Last Updated on December 25, 2018
Considering the number of people who are constantly walking in airports and sharing seats on planes daily, it is obvious that there is an enormous amount of germs everywhere, which is why you should be a lot more cautious.
However, most germs you encounter in the airports and flights are not dangerous, except if you have an open wound or an immune deficiency.
After a few experiments and studies, experts were capable to find out where germs are mostly located and the places where people should be more careful. Don’t ever be ashamed to do a quick wipe-down before you touch anything because your health always comes first.
The Tray Table
Back in 2015, a microbiologist from Travel Math (a travel calculation site) went to five different airports and four flights to collect over 25 samples from different surfaces. The place that has the highest amount of germs was the tray table.
He found more than 265 colony-building units for every square inch in the lavatory flush button, while there are 2,155 colony-building units for every square inch in the tray table!
The microbiologist also discovered that there are not fecal coliforms, like E. Coli, but according to Dr. Charles Gerba, professor of microbiology at the University of Arizona, those tray tables could contain cold viruses, the bacteria MRSA, and norovirus.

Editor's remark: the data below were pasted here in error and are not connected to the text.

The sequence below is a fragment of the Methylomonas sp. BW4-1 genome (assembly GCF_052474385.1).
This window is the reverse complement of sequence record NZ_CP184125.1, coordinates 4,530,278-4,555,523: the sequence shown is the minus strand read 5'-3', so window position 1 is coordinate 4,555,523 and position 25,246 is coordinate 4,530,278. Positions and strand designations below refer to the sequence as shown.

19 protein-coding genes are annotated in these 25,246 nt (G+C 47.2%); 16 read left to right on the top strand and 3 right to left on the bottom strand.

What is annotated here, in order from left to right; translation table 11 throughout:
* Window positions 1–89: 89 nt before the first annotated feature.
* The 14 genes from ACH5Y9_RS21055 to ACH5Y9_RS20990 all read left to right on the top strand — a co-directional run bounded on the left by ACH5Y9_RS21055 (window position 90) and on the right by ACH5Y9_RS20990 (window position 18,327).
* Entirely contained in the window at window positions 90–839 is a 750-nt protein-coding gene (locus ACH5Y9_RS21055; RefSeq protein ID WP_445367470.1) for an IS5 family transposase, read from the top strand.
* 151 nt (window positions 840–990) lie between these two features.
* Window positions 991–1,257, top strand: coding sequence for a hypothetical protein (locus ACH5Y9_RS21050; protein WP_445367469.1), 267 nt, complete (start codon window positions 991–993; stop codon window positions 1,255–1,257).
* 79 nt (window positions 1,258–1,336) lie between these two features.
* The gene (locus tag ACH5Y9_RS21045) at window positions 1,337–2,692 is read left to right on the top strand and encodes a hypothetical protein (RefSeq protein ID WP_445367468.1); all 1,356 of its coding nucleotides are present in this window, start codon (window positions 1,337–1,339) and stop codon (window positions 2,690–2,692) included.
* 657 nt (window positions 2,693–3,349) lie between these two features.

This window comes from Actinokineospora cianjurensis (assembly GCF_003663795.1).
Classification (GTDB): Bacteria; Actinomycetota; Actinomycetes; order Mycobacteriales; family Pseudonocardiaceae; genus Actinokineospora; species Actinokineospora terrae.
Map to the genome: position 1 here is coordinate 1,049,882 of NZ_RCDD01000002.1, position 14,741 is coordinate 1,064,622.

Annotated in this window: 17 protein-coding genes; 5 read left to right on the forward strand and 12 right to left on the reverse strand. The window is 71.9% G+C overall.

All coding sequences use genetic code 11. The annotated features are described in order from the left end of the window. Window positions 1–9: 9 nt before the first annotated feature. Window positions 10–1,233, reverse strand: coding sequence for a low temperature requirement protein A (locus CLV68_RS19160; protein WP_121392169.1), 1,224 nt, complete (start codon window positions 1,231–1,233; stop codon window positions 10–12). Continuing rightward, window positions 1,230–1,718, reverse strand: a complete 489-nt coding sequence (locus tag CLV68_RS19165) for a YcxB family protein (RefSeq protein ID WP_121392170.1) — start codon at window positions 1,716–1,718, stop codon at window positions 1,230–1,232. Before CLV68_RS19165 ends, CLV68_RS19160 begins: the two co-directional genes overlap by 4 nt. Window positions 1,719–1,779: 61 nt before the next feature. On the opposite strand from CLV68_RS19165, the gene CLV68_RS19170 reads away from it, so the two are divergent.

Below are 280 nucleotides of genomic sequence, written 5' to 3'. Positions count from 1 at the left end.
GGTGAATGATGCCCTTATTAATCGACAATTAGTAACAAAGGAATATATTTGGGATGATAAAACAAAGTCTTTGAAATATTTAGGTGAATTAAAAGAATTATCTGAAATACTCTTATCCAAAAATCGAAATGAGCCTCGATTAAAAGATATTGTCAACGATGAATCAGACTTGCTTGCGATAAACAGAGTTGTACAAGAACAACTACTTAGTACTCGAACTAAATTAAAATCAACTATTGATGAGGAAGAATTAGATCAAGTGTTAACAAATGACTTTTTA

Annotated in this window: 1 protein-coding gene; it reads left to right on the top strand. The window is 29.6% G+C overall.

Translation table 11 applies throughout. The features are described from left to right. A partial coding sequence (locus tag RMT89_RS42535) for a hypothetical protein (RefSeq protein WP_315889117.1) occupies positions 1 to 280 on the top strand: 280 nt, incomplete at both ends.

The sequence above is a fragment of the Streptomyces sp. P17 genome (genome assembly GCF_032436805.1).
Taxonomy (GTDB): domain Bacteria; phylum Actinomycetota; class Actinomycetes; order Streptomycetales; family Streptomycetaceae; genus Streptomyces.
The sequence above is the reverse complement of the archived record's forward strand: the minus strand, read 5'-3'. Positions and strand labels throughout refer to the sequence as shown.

Water Fountain Buttons
Travel Math also found that the water fountain buttons are also one of the germiest places in the airport with over 1,240 colony-building units per square inch.
It actually has more colony-forming units than a bathroom stall lock that has only 70 colony-building units per square inch due to the cleaning staff who regularly wash these spots, thankfully.
Dr. Charles Gerba focuses on making people aware of how germy the water fountains are, and he also explained that 23% of the tested water fountain buttons have high levels of ATP (or adenosine triphosphate).
After 2 years of study by Auburn University researchers, they discovered that bacteria can grow vigorously on planes for several days.
There are some experts who have been sent by a major airline carrier to sterilize many spots, add bacteria like E. coli and MRSA to the plastic tray tables, window shades, and seat pockets.
Then, they stimulated the humidity and temperature levels in order to see for how long it will take for the bacteria to stay alive.
The results show the bacteria that survived the most were on the cabin seat material. E. coli on the armrest material survived for four days, while MRSA on the seat-back pocket survived for seven days.
After taking a few samples of surfaces in the flights and airports by the journalist Jeff Rossen and his investigative team in 2014, they found the TSA Bins to be the germiest. In fact, one of them was found to have a very high level of fecal that could actually make people sick.
These results weren’t shocking since everyone places their shoes in those bins, which is why Ohio’s Akron-Canton Airport starts fighting the spread of these bacteria by partnering with a hospital to use trays with self-cleaning handles and orange mats in September 2017.
However, it is important to note that there is room for mistakes and errors in experiments and studies. Also, there are many airports that are already remodeling their cleaning tasks and to-do lists.
On the other hand, the reason why most bacteria last so long inside planes is that there is not enough time for the cleaning crew to sanitize the place properly, which is why you have to be cautious and try to clean your hands frequently and use baby wipes or a hand sanitizer. Don’t worry, The TSA will allow it if it’s a travel-sized container.
Enjoy your flight!